Ken Taplin

Ken Taplin

Interviewer:  Lorin Sorenson
Interview Date:  2002

LORIN SORENSON: …2002 and we’re interviewing Ken Taplin. My name is Lorin Sorenson, and Ken, let’s start from the beginning.

KEN TAPLIN: I was born June 10, 1921 at the St. Helena Sanitarium.

LORIN SORENSON: OK. Who were your parents?

KEN TAPLIN: My parents were Ethel Lewelling Taplin and Albert John Taplin.

LORIN SORENSON: All right, and do you know their birthdates?

KEN TAPLIN: No, not offhand. A.J.T. 2-4-89 E.L.T. 2-11-88

LORIN SORENSON: You know the year of birth?


LORIN SORENSON: OK, not offhand. And, then you married Alice. What was Alice’s maiden name?

KEN TAPLIN: Gaylord.

LORIN SORENSON: Alice Gaylord.


LORIN SORENSON: And what is her middle name?

KEN TAPLIN: Alice Elizabeth.

LORIN SORENSON: Gaylord. And do you know her date of birth?

KEN TAPLIN: August 7, 1922.

LORIN SORENSON: And were her parents from Napa Valley?

KEN TAPLIN: They came here when her father took over the principalship of the high school.

LORIN SORENSON: St. Helena High School?

KEN TAPLIN: St. Helena High School.

LORIN SORENSON: So, her father was a principal of St. Helena High School.


LORIN SORENSON: And his name was —

KEN TAPLIN: William Luther Gaylord.

LORIN SORENSON: All right, and so then Alice was born in —

KEN TAPLIN: She was born in Berkley. Came here when she was three years old.

LORIN SORENSON: OK. And, who are her brothers and sisters?

KEN TAPLIN: She had an older sister, Edith, and a younger brother, Bill.

LORIN SORENSON: And, what years did her father — Alice’s father – what years was he principal at St. Helena High School?

KEN TAPLIN: I can’t tell you that. I can find out.

LORIN SORENSON: What roughly would be the years, do you know? The twenties and thirties, or forties?  1924-33

KEN TAPLIN: Probably the mid-twenties to the early thirties.

LORIN SORENSON: All right, and when did your — the earliest members of your family are the Lewellings, is that right — they pre-date the Taplins in Napa Valley?

KEN TAPLIN: No, the Taplins pre-date the Lewellings, as I found out.

LORIN SORENSON: Oh, really. So, when did the Taplins come to the valley, then?

KEN TAPLIN: The Taplins arrived in California in 1849 and St. Helena in 1867. Oh, I’m sorry, the Lewellings arrived in St. Helena earlier, but —

LORIN SORENSON: But you’re not sure what year?

KEN TAPLIN: Yeah, the Lewellings arrived in 1864 in St. Helena. They arrived in California in 1854.

LORIN SORENSON: All right, and the Taplins arrived in St. Helena in 1867?

KEN TAPLIN: The Taplins arrived in St. Helena in 1867.

LORIN SORENSON: All right. And do you know who the original Lewelling was that led his family here?


LORIN SORENSON: John Lewelling? And where did he come from? I mean, before he came to Napa Valley, where was he?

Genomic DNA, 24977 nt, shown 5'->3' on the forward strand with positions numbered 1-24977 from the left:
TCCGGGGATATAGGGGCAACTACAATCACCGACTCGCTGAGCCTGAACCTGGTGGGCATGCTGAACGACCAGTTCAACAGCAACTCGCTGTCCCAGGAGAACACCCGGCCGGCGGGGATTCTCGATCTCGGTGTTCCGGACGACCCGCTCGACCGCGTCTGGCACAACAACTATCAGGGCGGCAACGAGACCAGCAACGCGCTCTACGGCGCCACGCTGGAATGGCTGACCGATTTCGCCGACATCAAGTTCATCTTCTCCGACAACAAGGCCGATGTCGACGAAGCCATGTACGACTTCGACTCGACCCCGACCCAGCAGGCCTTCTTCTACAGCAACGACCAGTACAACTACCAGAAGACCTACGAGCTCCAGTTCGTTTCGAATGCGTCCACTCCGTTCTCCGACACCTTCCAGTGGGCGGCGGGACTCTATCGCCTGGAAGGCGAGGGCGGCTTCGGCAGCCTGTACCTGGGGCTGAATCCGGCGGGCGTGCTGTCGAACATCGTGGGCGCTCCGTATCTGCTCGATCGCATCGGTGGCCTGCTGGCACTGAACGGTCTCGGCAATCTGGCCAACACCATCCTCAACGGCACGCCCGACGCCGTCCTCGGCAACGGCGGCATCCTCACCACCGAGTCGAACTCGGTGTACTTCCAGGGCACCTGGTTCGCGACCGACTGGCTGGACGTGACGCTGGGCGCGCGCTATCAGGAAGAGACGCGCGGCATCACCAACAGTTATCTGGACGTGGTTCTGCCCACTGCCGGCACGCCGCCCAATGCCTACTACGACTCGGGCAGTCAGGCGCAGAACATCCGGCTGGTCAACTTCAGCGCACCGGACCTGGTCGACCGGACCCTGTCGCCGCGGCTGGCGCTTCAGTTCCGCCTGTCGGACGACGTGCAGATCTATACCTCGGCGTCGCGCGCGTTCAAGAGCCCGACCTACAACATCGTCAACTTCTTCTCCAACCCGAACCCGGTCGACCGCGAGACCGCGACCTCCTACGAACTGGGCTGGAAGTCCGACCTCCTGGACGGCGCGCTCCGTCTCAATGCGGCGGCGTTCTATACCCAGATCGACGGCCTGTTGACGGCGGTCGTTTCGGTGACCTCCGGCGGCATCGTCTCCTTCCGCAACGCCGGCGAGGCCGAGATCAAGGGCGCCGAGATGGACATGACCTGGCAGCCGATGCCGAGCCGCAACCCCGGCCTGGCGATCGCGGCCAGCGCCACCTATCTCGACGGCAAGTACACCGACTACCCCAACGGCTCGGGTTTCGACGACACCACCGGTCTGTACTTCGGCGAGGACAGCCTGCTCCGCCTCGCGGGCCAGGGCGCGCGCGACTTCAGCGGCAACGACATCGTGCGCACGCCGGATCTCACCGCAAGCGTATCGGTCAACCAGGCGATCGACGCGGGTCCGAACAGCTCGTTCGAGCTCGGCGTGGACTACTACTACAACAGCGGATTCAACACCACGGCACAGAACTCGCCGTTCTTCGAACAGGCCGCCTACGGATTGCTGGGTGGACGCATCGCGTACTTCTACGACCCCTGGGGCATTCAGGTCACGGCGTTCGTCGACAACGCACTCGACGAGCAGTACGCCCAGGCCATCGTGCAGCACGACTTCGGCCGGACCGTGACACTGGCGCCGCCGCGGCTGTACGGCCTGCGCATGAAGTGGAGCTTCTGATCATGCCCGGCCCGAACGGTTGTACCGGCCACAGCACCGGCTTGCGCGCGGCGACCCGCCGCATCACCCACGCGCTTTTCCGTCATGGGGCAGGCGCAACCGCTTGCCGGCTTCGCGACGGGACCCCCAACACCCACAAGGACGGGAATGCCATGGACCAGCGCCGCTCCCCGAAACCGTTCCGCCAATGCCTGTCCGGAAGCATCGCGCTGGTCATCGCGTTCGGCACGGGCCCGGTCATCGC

KEN TAPLIN: He came from San Lorenzo.

LORIN SORENSON: Somewhere in the Bay area.


LORIN SORENSON: And before that, were they in Oregon?


LORIN SORENSON: And they came over the Oregon Trail then, or the California Trail — in that case, the Oregon Trail.

KEN TAPLIN: They came from Milwaukee, Oregon, from, Salem, Iowa?

LORIN SORENSON: Salem, Michigan, I mean, Salem, Oregon.

KEN TAPLIN: Well, there were Salems across the United States if you look at a map. These were Quaker meeting houses.

LORIN SORENSON: Is this the Lewelling that was the horticulturist?

KEN TAPLIN: All three brothers were. Henderson, Seth & John

LORIN SORENSON: They were in the Willamette Valley in Oregon then.


LORIN SORENSON: OK. And so, they came from over the Oregon Trail from Iowa and settled in Oregon and were in the nursery business and then, from there, I take it that he went to Mission San Jose the Bay area John did, and from there, to Hayward & San Lorenzo to the Napa Valley. Does that sound right?

KEN TAPLIN: At least one of them did, yes. John did & later Henderson built a home & called it Fruitvale in Oakland.

LORIN SORENSON: And that would probably be your relative, your ancestor.


LORIN SORENSON: Do you know what nationality the Lewellings were? What nationality that name is?

KEN TAPLIN: I believe there’s some Welsh. I’ve got all that information. Welsh & English

LORIN SORENSON: You’ve got a copy of that. Let me just look at that. Let me read this and, according to this that you’ve just handed me, William Hunt Taplin was a pioneer dairy man of Napa County whose ranch was two miles south of St. Helena. He was born June 21, 1864, the son of John O. and Louisa B. –her maiden name was Benjamin — Hunt (Taplin.) His father came to California by ox team in 1849. His mother came to San Francisco in a sailing vessel around Cape Horn in 1850. They were residents of St. Helena from 1867 ’til their death. William Hunt Taplin, Jr. attended Napa County schools and then went into the dairying business. He was enterprising and progressive. He was a member of the St. Helena School Board in the 1920s. Now who is William Hunt Taplin to you?

KEN TAPLIN: He was a great-uncle. My grandfather’s brother, one of the three Taplin brothers

LORIN SORENSON: OK. He played the flute in the St. Helena town band. He founded the Spring Valley Farm Center and his mother donated land for the Spring Valley Elementary School.

KEN TAPLIN: Can I interrupt?

LORIN SORENSON: Sure, Ken, go ahead. Any time.

KEN TAPLIN: My understanding of that was that his mother donated that land, and I think I have a deed to show that, and that the land reverted back to the owners, which, I think, occurred when the Lynches owned it. Yes

LORIN SORENSON: OK. Now is Spring Valley the Taplin Road area?


LORIN SORENSON: That’s Spring Valley which is out basically where Joseph (inaudible) Phelps Winery is.

KEN TAPLIN: Yes. The little building as you turn from the Silverado Trail onto Taplin Road, down to the left is the bold schoolhouse. It’s been remodeled several times.